A total of 40 individual samples of wild rosemary shrubs (4 locations with 10 plants/area) from two different bioclimatic areas (Semi-arid superior and lower arid) were randomly collected at the full bloom phenological stage (spring 2017). Voucher specimens of rosemary from every location are deposited at the Herbarium of Laboratory of Aromatic and Medicinal Plants of the Research Group on Rainfed Crops for the Rural Development, Murcia Institute of Agri-Food Research and Development (IMIDA), Murcia, Spain.
Details of collection sites are given in Table 1. Fresh aerial parts of plants were firstly dried at room temperature for ten days and afterwards dried in a forced-air drier at 35°C for 48 h, until they reached a constant weight.
|Collection site||Bioclimatic stage||Rainfall mm/year||Temp °C/year||Geographical location|
|Longitude (N)||Latitude (E)||Altitude (m)|
|ElKef-Menzel Salem (KMS)||Semi-arid superior||446||16.2||35°51′24.0”||8°28′34.0”||995|
|Elkef-Sers (KS)||Semi-arid superior||441||16.9||36°4′36.2”||9°1′21.8”||887|
|Gafsa-Orbata (GO)||Arid lower||223||19.6||34°22′49.8”||9°3′23.4”||1165|
|Gafsa-Sened (GS)||Semi-arid superior||222||17.3||34°28′1.2”||9°16′1.2”||392|
2,2-Diphenyl-1-picrylhydrazyl (DPPH•), ascorbic acid, potassium persulfate, the Folin–Ciocalteu reagent, gallic acid and high purity standards were purchased from Sigma-Aldrich (Madrid, Spain). Methanol, acetonitrile, formic acid, anhydrous sodium carbonate and sodium acetate were supplied from Scharlau Chemie S.A. (Sentmenat, Spain). Methanol was of HPLC grade and other reagents were of analytical grade.
2.3 Extraction of polyphenolic coupounds
After extracting the essential oils, the residues remaining postdistillation (wastes of hydro-distillation) is considered a natural source of antioxidants [35, 36]. In order to avoid interferences from the essential oil components, individual plants were firstly distilled in a Clevenger system for 3 h, after this, the oil free distilled plant material was dried in a forced-air drier at 35°C for 48 h (until it reached a constant weight) and then ground to pass through a 2-mm mesh. Dried samples (0.5 g) were extracted using 150 mL of methanol in a Soxhlet extractor (B-811) (Buchi, Flawil, Switzerland), for 2 h under a nitrogen atmosphere. Methanolic extracts (ME) were taken to dryness at 40°C under vacuum conditions in an evaporator system (Syncore Polyvap R-96) (Buchi, Flawil, Switzerland) (Figure 1). The residue was re-dissolved in methanol and made up to 5 mL . The yield of the extracts was expressed in terms of milligrams of dry methanolic extract per gram of dry plant weight. Final extracts were kept in vials at −80°C until their corresponding analyses.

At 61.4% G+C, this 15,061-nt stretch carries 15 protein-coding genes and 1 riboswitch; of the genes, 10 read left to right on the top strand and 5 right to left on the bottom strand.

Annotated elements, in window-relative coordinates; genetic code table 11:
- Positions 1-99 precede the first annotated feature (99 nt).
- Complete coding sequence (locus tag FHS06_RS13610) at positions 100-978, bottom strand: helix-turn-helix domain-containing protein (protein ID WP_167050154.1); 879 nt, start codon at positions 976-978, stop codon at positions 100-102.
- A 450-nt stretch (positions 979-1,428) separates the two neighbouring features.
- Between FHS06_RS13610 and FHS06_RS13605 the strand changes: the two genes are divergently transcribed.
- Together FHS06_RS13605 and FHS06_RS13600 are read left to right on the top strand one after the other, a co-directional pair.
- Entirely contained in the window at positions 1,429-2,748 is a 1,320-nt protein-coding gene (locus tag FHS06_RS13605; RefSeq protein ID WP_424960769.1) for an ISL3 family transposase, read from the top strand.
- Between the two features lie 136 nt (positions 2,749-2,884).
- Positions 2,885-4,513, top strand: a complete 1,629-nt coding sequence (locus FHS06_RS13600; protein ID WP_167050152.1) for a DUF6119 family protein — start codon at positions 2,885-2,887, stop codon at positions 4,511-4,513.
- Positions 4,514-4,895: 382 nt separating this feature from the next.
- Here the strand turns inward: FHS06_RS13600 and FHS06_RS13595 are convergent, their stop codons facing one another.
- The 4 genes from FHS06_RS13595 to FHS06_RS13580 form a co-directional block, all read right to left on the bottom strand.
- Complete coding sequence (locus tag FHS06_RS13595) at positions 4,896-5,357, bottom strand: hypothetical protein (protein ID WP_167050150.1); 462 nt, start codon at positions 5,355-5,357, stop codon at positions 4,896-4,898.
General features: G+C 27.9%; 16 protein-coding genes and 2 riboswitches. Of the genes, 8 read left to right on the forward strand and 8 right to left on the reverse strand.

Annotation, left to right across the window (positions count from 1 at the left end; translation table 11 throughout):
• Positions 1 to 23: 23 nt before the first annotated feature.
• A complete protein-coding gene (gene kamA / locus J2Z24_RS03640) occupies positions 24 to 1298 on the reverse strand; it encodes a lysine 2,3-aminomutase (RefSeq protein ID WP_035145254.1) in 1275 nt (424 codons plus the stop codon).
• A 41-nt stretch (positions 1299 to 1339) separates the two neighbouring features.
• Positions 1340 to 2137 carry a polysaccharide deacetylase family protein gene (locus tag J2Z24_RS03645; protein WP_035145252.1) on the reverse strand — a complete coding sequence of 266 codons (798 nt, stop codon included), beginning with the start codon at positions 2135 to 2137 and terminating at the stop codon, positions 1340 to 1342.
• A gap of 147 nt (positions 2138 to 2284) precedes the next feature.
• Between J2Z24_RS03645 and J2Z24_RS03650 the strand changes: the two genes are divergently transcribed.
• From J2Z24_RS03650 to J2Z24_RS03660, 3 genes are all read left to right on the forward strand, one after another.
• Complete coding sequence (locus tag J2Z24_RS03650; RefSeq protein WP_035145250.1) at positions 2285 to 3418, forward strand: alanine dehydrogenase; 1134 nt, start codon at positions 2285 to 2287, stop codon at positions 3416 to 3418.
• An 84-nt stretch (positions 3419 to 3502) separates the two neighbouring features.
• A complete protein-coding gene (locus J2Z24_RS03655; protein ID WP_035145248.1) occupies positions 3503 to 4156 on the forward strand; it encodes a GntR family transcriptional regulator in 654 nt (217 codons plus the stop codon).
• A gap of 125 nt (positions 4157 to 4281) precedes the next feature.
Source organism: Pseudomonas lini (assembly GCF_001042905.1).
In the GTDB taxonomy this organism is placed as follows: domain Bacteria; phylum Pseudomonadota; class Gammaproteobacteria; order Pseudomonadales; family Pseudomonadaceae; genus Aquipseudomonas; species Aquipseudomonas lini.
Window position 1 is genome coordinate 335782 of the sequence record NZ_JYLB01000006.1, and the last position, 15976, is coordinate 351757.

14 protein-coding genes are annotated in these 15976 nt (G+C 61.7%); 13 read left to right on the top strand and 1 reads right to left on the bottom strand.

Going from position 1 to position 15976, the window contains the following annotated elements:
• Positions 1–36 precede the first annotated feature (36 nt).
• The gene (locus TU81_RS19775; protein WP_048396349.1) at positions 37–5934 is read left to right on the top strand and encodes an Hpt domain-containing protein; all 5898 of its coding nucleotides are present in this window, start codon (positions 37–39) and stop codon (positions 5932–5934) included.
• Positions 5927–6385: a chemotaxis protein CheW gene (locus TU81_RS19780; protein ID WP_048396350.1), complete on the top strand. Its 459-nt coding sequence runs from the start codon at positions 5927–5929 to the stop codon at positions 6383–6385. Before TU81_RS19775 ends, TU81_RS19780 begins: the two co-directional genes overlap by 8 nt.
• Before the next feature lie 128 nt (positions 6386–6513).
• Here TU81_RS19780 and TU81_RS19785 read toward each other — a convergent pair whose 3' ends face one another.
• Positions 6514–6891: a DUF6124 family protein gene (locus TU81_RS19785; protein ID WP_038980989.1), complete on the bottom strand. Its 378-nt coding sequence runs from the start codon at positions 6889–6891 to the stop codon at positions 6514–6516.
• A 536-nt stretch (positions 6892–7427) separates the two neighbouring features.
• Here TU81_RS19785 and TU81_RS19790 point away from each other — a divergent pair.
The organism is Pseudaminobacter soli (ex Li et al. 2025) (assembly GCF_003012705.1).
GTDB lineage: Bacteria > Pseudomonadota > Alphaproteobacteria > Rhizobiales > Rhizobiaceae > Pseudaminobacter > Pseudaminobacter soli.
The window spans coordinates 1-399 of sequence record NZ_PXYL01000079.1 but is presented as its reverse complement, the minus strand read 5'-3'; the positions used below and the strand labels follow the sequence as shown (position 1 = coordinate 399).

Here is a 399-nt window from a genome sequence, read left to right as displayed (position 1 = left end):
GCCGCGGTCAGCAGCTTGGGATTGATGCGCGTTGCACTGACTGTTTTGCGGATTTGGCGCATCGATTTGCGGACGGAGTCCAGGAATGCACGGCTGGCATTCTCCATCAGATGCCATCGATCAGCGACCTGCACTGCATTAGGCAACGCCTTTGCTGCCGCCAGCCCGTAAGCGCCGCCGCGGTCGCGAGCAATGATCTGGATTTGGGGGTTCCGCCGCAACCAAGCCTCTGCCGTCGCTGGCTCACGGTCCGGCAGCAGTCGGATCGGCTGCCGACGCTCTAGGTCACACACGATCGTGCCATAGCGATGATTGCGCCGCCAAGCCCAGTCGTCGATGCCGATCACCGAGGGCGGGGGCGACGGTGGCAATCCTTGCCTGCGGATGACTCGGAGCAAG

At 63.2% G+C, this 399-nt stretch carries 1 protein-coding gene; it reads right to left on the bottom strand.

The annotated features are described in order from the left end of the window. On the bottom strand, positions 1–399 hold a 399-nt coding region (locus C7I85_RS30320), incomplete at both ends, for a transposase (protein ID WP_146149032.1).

2.4 Determination of the total phenolic content
Total phenolic contents in the extracts were determined by the Folin–Ciocalteu method . A reaction mixture of 15 μL of methanolic extracts, 1185 μL of distilled water and 75 μL of Folin–Ciocalteu reagent were prepared. A vigorous stirring was performed and 225 μL of a sodium carbonate (20%) were added. The tubes were incubated in the dark for 30 min and then the absorbance was measured at 765 nm and 25°C with a Shimadzu (UV-2401PC, Japan) spectrophotometer. Standard curve was prepared by using different concentrations ranging from 100 to 1000 mg/L of gallic acid. Total phenolic content was expressed as mg gallic acid/g dry extract (mg GAE/g DE). Analyses were done in triplicate.
2.5 HPLC analysis
For the HPLC analysis, a method adapted from Zheng and Wang  was performed on a reverse phase ZORBAX SB-C18 column (4.6 x 250 mm, 5 μm pore size, Hewlett Packard, USA) using a guard column (ZORBAX SB-C18 4.6 x 125 mm, 5 μm pore size, Hewlett Packard, USA) at ambient temperature. Extracts were passed through a 0.45 μm filter (Millipore SAS, Molsheim, France) and 20 μL were injected in a Hewlett Packard (Germany) system equipped with a G1311A quaternary pump and G1315A photodiode array UV/Vis detector. The mobile phase was acetonitrile (A) and acidified water containing 0.05% formic acid (B). The gradient was as follows: 0 min, 5% A; 10 min, 15%A; 30 min, 25%A; 35 min, 30%A; 50 min, 55%A; 55 min, 90%A; 57 min, 100% A and then held for 10 min before returning to the initial conditions. The flow rate was 1.0 mL/min and the wavelengths of detection were set at 280 and 330 nm. Identification of the phenolic components was made by comparison of retention times and spectra with those of commercially available standard compounds. For quantification, linear regression models were determined using standard dilution techniques. Phenolic compound contents were expressed in mg per g of dry plant weight.
2.6 Statistical analyses